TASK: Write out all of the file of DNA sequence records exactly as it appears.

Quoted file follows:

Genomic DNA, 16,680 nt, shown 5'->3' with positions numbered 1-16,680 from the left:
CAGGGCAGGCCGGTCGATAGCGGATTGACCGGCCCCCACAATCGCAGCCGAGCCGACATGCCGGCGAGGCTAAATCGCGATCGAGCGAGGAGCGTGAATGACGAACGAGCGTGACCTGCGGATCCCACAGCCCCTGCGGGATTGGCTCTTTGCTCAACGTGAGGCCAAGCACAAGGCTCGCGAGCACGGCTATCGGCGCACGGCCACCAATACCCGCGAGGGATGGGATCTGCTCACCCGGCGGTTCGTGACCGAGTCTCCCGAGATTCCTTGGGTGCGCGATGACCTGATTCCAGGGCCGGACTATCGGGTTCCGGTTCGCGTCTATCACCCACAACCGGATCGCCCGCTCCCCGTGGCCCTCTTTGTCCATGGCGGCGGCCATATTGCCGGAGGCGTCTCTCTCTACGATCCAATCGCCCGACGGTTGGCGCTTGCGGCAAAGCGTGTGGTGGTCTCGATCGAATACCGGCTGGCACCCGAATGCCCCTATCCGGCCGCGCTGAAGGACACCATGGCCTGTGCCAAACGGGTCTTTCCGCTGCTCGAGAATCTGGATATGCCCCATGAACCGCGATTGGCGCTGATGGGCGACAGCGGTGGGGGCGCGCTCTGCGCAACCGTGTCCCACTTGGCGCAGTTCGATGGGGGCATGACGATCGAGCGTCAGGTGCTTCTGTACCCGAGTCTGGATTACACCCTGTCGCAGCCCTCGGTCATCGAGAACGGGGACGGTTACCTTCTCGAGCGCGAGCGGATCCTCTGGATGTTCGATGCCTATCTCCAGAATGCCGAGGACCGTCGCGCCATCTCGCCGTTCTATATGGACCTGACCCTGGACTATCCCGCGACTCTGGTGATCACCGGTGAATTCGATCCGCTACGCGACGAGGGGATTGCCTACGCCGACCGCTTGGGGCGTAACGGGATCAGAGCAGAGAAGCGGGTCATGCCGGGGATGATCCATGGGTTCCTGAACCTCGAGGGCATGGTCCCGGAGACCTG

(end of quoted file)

Genomic DNA, 16,680 nt, shown 5'->3' with positions numbered 1-16,680 from the left:
CAGGGCAGGCCGGTCGATAGCGGATTGACCGGCCCCCACAATCGCAGCCGAGCCGACATGCCGGCGAGGCTAAATCGCGATCGAGCGAGGAGCGTGAATGACGAACGAGCGTGACCTGCGGATCCCACAGCCCCTGCGGGATTGGCTCTTTGCTCAACGTGAGGCCAAGCACAAGGCTCGCGAGCACGGCTATCGGCGCACGGCCACCAATACCCGCGAGGGATGGGATCTGCTCACCCGGCGGTTCGTGACCGAGTCTCCCGAGATTCCTTGGGTGCGCGATGACCTGATTCCAGGGCCGGACTATCGGGTTCCGGTTCGCGTCTATCACCCACAACCGGATCGCCCGCTCCCCGTGGCCCTCTTTGTCCATGGCGGCGGCCATATTGCCGGAGGCGTCTCTCTCTACGATCCAATCGCCCGACGGTTGGCGCTTGCGGCAAAGCGTGTGGTGGTCTCGATCGAATACCGGCTGGCACCCGAATGCCCCTATCCGGCCGCGCTGAAGGACACCATGGCCTGTGCCAAACGGGTCTTTCCGCTGCTCGAGAATCTGGATATGCCCCATGAACCGCGATTGGCGCTGATGGGCGACAGCGGTGGGGGCGCGCTCTGCGCAACCGTGTCCCACTTGGCGCAGTTCGATGGGGGCATGACGATCGAGCGTCAGGTGCTTCTGTACCCGAGTCTGGATTACACCCTGTCGCAGCCCTCGGTCATCGAGAACGGGGACGGTTACCTTCTCGAGCGCGAGCGGATCCTCTGGATGTTCGATGCCTATCTCCAGAATGCCGAGGACCGTCGCGCCATCTCGCCGTTCTATATGGACCTGACCCTGGACTATCCCGCGACTCTGGTGATCACCGGTGAATTCGATCCGCTACGCGACGAGGGGATTGCCTACGCCGACCGCTTGGGGCGTAACGGGATCAGAGCAGAGAAGCGGGTCATGCCGGGGATGATCCATGGGTTCCTGAACCTCGAGGGCATGGTCCCGGAGACCTG